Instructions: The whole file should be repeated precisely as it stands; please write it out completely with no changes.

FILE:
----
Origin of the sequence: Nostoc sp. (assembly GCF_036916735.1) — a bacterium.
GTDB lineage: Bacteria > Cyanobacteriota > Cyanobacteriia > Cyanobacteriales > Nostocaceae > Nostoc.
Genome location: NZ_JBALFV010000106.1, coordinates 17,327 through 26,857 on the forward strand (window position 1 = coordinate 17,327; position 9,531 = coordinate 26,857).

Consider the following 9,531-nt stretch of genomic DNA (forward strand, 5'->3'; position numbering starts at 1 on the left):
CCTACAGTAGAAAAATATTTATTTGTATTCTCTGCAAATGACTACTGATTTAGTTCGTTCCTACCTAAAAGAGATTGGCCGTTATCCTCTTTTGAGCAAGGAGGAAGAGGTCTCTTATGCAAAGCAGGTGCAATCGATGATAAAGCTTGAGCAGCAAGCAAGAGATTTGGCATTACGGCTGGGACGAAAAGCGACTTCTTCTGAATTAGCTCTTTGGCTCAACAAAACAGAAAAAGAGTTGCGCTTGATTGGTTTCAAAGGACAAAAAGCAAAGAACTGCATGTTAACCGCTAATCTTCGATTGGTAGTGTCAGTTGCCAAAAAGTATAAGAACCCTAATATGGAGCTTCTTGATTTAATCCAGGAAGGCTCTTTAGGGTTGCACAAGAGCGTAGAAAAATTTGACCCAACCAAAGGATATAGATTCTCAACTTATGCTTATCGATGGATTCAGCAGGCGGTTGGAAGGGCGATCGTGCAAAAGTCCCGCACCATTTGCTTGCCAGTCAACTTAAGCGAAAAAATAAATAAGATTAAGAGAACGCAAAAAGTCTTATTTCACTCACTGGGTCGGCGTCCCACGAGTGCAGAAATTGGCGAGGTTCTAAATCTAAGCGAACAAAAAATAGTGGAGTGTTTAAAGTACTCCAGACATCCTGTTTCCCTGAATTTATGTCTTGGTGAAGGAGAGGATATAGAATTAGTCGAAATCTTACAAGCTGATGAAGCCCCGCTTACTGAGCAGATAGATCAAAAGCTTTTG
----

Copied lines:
Origin of the sequence: Nostoc sp. (assembly GCF_036916735.1) — a bacterium.
GTDB lineage: Bacteria > Cyanobacteriota > Cyanobacteriia > Cyanobacteriales > Nostocaceae > Nostoc.
Genome location: NZ_JBALFV010000106.1, coordinates 17,327 through 26,857 on the forward strand (window position 1 = coordinate 17,327; position 9,531 = coordinate 26,857).

Consider the following 9,531-nt stretch of genomic DNA (forward strand, 5'->3'; position numbering starts at 1 on the left):
CCTACAGTAGAAAAATATTTATTTGTATTCTCTGCAAATGACTACTGATTTAGTTCGTTCCTACCTAAAAGAGATTGGCCGTTATCCTCTTTTGAGCAAGGAGGAAGAGGTCTCTTATGCAAAGCAGGTGCAATCGATGATAAAGCTTGAGCAGCAAGCAAGAGATTTGGCATTACGGCTGGGACGAAAAGCGACTTCTTCTGAATTAGCTCTTTGGCTCAACAAAACAGAAAAAGAGTTGCGCTTGATTGGTTTCAAAGGACAAAAAGCAAAGAACTGCATGTTAACCGCTAATCTTCGATTGGTAGTGTCAGTTGCCAAAAAGTATAAGAACCCTAATATGGAGCTTCTTGATTTAATCCAGGAAGGCTCTTTAGGGTTGCACAAGAGCGTAGAAAAATTTGACCCAACCAAAGGATATAGATTCTCAACTTATGCTTATCGATGGATTCAGCAGGCGGTTGGAAGGGCGATCGTGCAAAAGTCCCGCACCATTTGCTTGCCAGTCAACTTAAGCGAAAAAATAAATAAGATTAAGAGAACGCAAAAAGTCTTATTTCACTCACTGGGTCGGCGTCCCACGAGTGCAGAAATTGGCGAGGTTCTAAATCTAAGCGAACAAAAAATAGTGGAGTGTTTAAAGTACTCCAGACATCCTGTTTCCCTGAATTTATGTCTTGGTGAAGGAGAGGATATAGAATTAGTCGAAATCTTACAAGCTGATGAAGCCCCGCTTACTGAGCAGATAGATCAAAAGCTTTTG